JLU: Junior Lawyers' Union

Asserting the rights of junior lawyers, who have much more power than they realise.

Wednesday, December 13, 2006

The Christmas minefield

It's Christmas party season and, all around the Jesus/Santa-worshipping world, law firm employees are getting drunk and telling each other what they really think of one another.

As a general rule, whether this involves "You knowwww, I've always secretly rooly loiked youuu" or "Jusht becaushhh you're faaat and ug-ly, doesn't mean you havta be a BITCH as well", in the cold hard light of the following day, discretion would almost certainly have proven the better part of valour. This is one area where truth offers little defence.

Actions that may have appeared heroic after an evening of having your glass regularly topped up will almost invariably not seem so clever when you find yourself staring at the object of your affection/loathing at your weekly workgroup meeting on Monday morning.

Leaving aside the vitriolic side of things for the time being, there is a genuine question here. Since hitting on your workmates is a clear and distinct no-no, what do you do when you have spent the entire year lusting after someone you work with?

Those of us without superhero good looks may easily be tempted to view the Christmas party, where everyone (including the colleague you've spent all year checking out) lets go of their inhibitions, as the opportunity to make our feelings known. Of course, when this ends in rejection, you've ruined everyone's night. And possibly just committed sexual harassment.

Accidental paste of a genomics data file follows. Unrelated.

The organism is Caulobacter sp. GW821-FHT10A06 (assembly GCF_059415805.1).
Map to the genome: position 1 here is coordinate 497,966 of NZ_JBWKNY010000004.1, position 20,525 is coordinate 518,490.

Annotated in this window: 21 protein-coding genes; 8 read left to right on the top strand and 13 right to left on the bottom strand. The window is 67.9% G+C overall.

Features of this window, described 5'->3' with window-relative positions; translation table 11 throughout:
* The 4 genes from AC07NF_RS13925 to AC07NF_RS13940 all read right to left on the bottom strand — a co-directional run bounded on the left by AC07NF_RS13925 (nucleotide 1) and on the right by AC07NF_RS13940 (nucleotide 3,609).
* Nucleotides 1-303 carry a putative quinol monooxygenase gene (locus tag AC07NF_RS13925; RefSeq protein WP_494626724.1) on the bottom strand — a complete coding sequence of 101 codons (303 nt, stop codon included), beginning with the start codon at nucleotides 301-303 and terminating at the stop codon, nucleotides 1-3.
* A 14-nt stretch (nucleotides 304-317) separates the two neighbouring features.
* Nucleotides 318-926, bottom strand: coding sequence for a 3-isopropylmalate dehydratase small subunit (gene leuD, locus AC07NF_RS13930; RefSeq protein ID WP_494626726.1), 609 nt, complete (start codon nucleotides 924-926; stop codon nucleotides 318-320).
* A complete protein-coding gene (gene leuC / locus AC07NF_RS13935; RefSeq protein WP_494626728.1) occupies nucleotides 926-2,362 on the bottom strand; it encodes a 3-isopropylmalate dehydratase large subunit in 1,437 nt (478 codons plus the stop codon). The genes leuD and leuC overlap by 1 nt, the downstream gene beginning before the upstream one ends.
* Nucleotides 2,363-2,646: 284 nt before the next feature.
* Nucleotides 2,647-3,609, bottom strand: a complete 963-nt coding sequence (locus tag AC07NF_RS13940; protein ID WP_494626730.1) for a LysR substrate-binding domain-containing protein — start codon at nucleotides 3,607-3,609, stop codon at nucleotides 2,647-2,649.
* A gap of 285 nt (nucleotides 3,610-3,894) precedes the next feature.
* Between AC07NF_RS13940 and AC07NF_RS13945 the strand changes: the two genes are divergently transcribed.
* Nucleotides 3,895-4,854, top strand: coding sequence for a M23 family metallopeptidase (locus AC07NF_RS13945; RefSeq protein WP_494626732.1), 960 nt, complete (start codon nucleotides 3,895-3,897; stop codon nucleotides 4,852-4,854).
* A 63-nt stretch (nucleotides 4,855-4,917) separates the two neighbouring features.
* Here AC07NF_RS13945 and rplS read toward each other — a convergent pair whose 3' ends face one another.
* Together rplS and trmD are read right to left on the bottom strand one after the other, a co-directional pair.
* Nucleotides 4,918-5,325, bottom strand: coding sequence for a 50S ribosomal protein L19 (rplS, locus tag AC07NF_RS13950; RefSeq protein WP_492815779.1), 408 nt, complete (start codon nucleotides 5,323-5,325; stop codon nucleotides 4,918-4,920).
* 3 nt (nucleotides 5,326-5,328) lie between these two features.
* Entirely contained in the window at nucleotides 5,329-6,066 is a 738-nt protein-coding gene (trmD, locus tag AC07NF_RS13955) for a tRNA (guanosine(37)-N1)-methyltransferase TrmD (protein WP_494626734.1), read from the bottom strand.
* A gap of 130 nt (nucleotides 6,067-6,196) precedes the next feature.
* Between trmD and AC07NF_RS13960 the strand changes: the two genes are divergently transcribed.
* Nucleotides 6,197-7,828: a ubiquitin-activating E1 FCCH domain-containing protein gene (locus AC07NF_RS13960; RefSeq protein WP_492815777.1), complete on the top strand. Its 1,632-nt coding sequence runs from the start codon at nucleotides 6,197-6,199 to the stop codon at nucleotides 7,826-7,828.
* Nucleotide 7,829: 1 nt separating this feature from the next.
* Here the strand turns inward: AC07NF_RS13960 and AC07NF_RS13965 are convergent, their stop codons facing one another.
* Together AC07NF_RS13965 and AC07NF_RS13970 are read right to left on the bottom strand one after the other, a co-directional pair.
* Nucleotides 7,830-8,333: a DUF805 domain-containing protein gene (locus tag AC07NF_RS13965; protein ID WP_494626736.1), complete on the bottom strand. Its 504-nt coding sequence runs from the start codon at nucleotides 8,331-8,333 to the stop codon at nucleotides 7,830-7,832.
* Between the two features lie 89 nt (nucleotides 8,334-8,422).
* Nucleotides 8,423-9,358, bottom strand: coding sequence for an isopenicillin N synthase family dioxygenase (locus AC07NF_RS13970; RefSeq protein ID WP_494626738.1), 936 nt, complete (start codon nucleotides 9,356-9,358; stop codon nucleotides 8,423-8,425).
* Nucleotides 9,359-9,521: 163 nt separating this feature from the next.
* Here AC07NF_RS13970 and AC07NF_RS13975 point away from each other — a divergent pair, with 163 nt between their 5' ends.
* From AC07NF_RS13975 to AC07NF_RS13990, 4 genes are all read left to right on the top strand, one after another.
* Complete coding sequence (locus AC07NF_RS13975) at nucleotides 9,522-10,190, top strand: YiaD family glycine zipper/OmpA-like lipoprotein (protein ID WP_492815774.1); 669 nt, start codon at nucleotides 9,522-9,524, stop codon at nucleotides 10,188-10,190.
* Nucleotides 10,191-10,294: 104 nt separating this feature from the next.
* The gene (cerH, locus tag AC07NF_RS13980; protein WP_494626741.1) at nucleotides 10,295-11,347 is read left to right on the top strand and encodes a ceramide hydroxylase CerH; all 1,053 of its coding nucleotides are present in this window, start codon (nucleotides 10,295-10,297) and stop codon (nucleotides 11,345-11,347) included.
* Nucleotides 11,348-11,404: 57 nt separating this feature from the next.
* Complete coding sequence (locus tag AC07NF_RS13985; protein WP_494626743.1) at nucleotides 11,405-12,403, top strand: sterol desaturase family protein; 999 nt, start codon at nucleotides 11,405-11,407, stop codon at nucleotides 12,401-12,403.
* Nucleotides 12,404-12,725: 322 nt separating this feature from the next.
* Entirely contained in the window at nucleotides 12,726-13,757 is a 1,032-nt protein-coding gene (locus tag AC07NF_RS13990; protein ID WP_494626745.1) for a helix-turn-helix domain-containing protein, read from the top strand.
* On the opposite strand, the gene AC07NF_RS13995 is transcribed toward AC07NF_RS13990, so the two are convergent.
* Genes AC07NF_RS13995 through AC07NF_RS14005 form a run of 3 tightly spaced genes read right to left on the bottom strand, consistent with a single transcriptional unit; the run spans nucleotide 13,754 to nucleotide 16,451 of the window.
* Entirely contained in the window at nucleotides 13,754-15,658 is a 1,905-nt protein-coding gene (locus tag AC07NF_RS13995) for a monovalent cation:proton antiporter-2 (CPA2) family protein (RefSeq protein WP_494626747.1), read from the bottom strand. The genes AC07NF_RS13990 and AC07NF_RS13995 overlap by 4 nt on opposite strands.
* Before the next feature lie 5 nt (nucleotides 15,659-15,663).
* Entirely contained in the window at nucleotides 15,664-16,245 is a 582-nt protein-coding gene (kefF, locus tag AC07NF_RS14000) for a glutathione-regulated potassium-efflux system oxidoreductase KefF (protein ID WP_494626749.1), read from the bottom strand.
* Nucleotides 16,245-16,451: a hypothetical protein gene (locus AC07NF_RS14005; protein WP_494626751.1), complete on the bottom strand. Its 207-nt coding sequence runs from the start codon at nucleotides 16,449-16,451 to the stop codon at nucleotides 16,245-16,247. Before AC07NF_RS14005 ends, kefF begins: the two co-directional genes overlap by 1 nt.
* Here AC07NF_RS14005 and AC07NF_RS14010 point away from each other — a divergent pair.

This can hit pretty hard and I imagine that Friday nights in December are peak season for suicide watch on the Harbour Bridge or the West Gate. I distinctly remember one colleague storming out of an after-party, cursing girls generally and threatening (albeit in jest) to top himself.

Then again, sometimes the only thing worse than being rejected is not being rejected. Apart from the standard morning-after "Oh no... I did what with who?" that I associate more with being a teenager, the workplace Christmas party offers the potential for a whole new dimension of regret.

Consequently (and in order to protect their own arses from sexual harassment liability), in recent years, firms have adopted the practice of sending around sexual harassment "reminder" emails in the days leading up to the firm Christmas party.

Back when I was a vacation clerk, on the morning of the firm Christmas party, an office-wide email came around "on behalf of" the Managing Partner from his secretary, gently turning our minds to the sexual harassment policies and suggesting everyone "look out for one another".

As things transpired, one interpretation of events later that evening is that the (married) Managing Partner and his (married) secretary were closely "looking out for one another" on the sticky dance floor of the after-party bar. Nice work.

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Blogger Legal Eagle said...

I heard about that Managing Partner. I think he had to stand down.

Lots of free booze and partying with workmates is just a recipe for disaster. After a few occasions as a seasonal clerk where I had terrible headaches and terrible regrets about my actions the day after, I decided I would not ever get drunk at a work function again. Tipsy, yeah, but drunk, no.

I have a tendency to speak my mind even when I have not consumed alcohol. Add alcohol into the mix and you get disaster!

15 December, 2006 18:37  
Blogger Shop Steward said...

I don't know what became of him but, suffice to say, I know he's no longer Managing Partner of the firm in question. So you may well be right.

Drinking at work events causes me to abandon my "firm face", ie. my faux work smile. So, like you, the truth starts to come out. If I'm bored, I look bored. If I want to be elsewhere, I'm looking over the shoulder of the partner who's talking earnestly to me.

15 December, 2006 22:25  

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